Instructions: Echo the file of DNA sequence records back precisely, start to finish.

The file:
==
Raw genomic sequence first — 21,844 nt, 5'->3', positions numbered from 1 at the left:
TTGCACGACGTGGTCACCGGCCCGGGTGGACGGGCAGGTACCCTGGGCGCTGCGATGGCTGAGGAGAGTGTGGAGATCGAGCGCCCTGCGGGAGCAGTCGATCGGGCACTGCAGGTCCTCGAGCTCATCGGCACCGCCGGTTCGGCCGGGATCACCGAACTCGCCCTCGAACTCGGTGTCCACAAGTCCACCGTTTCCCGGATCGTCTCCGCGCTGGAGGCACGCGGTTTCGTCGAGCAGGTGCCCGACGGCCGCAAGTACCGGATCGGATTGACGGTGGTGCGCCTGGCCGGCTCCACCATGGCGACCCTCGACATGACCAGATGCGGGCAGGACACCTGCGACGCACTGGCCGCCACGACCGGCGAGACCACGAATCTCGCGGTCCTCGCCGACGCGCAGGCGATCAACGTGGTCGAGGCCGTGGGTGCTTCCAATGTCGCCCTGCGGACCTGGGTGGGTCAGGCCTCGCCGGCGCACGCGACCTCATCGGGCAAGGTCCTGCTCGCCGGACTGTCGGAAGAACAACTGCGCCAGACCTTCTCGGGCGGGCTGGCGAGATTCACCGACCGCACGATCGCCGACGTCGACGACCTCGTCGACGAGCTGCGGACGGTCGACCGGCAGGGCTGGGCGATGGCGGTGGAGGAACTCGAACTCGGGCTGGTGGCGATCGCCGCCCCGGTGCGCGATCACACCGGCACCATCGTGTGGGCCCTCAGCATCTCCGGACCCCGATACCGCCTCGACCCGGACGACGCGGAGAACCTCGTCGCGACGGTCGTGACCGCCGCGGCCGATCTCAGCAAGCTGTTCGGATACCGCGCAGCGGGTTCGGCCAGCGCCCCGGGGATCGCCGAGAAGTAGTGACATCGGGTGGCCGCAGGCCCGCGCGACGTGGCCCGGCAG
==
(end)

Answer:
Raw genomic sequence first — 21,844 nt, 5'->3', positions numbered from 1 at the left:
TTGCACGACGTGGTCACCGGCCCGGGTGGACGGGCAGGTACCCTGGGCGCTGCGATGGCTGAGGAGAGTGTGGAGATCGAGCGCCCTGCGGGAGCAGTCGATCGGGCACTGCAGGTCCTCGAGCTCATCGGCACCGCCGGTTCGGCCGGGATCACCGAACTCGCCCTCGAACTCGGTGTCCACAAGTCCACCGTTTCCCGGATCGTCTCCGCGCTGGAGGCACGCGGTTTCGTCGAGCAGGTGCCCGACGGCCGCAAGTACCGGATCGGATTGACGGTGGTGCGCCTGGCCGGCTCCACCATGGCGACCCTCGACATGACCAGATGCGGGCAGGACACCTGCGACGCACTGGCCGCCACGACCGGCGAGACCACGAATCTCGCGGTCCTCGCCGACGCGCAGGCGATCAACGTGGTCGAGGCCGTGGGTGCTTCCAATGTCGCCCTGCGGACCTGGGTGGGTCAGGCCTCGCCGGCGCACGCGACCTCATCGGGCAAGGTCCTGCTCGCCGGACTGTCGGAAGAACAACTGCGCCAGACCTTCTCGGGCGGGCTGGCGAGATTCACCGACCGCACGATCGCCGACGTCGACGACCTCGTCGACGAGCTGCGGACGGTCGACCGGCAGGGCTGGGCGATGGCGGTGGAGGAACTCGAACTCGGGCTGGTGGCGATCGCCGCCCCGGTGCGCGATCACACCGGCACCATCGTGTGGGCCCTCAGCATCTCCGGACCCCGATACCGCCTCGACCCGGACGACGCGGAGAACCTCGTCGCGACGGTCGTGACCGCCGCGGCCGATCTCAGCAAGCTGTTCGGATACCGCGCAGCGGGTTCGGCCAGCGCCCCGGGGATCGCCGAGAAGTAGTGACATCGGGTGGCCGCAGGCCCGCGCGACGTGGCCCGGCAG